Advent Day 21

James has a little car, a single fingernail with which he clings to life pre-children. It gets very little use, partly because James works hard and doesn’t actually like going out without the children, and partly is battery is mostly flat, so taking it out involves an hour or two locating the jump leads, manoeuvering the family car into position, cursing the family car because the engine’s in an awkward place and trying to remember what to do with all the dangly bits. It reminds me of the first time we were faced with a baby and a babygro and had to popper the one into the other. James asks me to please, please give it a little run now and then, but it only has two seats and it’s left hand drive. Also, James loves this car. He loves it like I love my piano, and I know that, under his pleading smile, he’s feeling the way I do whenever anyone walks near my piano with a hot drink.
So the car sits decoratively in the garage where no one can see it, and every now and then I venture to suggest that its room would be more welcome than its company, and James points out that if I gave it a run every now and then, it would work when he came to drive it, and I tell him it’s his car and he needs to feed it and take it for walks, and we are back to square one. Until, once a year, the MOT falls due and the whole system falls apart. For the MOT cannot be done locally. Oh no. The MOT must be done in the only place that loves the car almost as much as James does – a small garage ON THE OTHER SIDE OF LONDON.
I’ll leave that there for a moment while I bang on about cheese. I’ve been banging on about cheese for about a month, for cheese is an important part of the Christmas festivities in this house. Basically, we eat turkey on Christmas day, and then cheese for the rest of the holidays. The station through which James commutes once had a wonderful cheese-shop, so the cheese was James’ responsibility. Granted, this usually a daily conversation that went, ‘Did you get the cheese?’ ‘Oh no – never mind, I’ll do it tomorrow,’ and then a mercy dash into London on Christmas Eve, but at least we knew where we stood. And then this year, the cheese shop closed.
Fear not, I said to James as the season approached, I have, thanks to fellow W&N author Simon Wroe, whose new novel Here Comes Trouble is out next year, found an alternative source of cheese. You must go to La Fromagerie on Marylebone High Street, here is the address, you will love it, for it is an Aladdin’s cave of cheese. This is your Christmas task. Do it, and all shall be well.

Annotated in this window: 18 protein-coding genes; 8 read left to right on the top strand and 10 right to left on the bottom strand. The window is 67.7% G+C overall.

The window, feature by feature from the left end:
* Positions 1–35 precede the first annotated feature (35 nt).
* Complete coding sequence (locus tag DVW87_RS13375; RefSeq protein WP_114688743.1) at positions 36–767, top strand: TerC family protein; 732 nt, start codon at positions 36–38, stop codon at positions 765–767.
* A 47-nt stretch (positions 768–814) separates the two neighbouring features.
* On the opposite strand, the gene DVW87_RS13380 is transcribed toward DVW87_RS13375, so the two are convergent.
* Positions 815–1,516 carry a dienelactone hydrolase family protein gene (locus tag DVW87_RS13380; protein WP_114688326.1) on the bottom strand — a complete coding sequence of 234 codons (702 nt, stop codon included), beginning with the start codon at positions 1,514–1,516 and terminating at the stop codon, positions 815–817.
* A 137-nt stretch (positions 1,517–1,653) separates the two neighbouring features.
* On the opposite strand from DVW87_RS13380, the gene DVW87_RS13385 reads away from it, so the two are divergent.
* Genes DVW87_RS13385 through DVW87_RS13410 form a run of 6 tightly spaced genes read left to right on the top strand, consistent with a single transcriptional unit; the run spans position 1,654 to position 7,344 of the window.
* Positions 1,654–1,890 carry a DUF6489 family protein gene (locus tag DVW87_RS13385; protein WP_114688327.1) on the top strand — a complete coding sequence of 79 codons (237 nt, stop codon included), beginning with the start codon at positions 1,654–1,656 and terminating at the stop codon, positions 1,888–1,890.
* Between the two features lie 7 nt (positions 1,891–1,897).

You can guess the rest. The twin pincer movement of the emergency MOT and the Need for Cheese culminated in the Worst Plan Ever, cunningly disguised as a Really Good Idea, namely that James should take his car to the Kind Garage early in the morning, then go into town where the children and I would meet him and have a Day In London (cheese purchasing included). Cue seething resentment on my part because why-can’t-people-just-do-the-thing-without-dragging-in-other-people-who-also-have-things-yes-I-am-looking-at-you, met with well-if-you-don’t-want-to-I’ll-just-go-on-my-own, and me wondering, really, really wondering, why a man who had the guilt-free chance of a solo day in London would turn that down.
I almost stamped my pretty little feet and refused. I almost said I’d take the car to the Kind Garage myself, on the condition that I got to go to the Wilfredo Lam exhibition at the Tate Modern alone. But because this is Advent, and because I am thinking a great deal about how nothing is simply good, or simply bad, but all folded together like an enormous Eton Mess of motive, intention and execution, I said yes.
And so today I’m simply offering willingness. I’m taking the joy of James’ desire to include the children and leaving behind the exhaustion-in-advance of making it work. I’m trying not to mind that I won’t be as ahead as I wanted to be on the Christmas preparations, or that this has come about so quickly that I haven’t been able to plan as I usually would. Maybe it’ll be wonderful; maybe it’ll be a disaster. But for once, I’m going to try trusting the motivation and the raw ingredients and give up control over the results.

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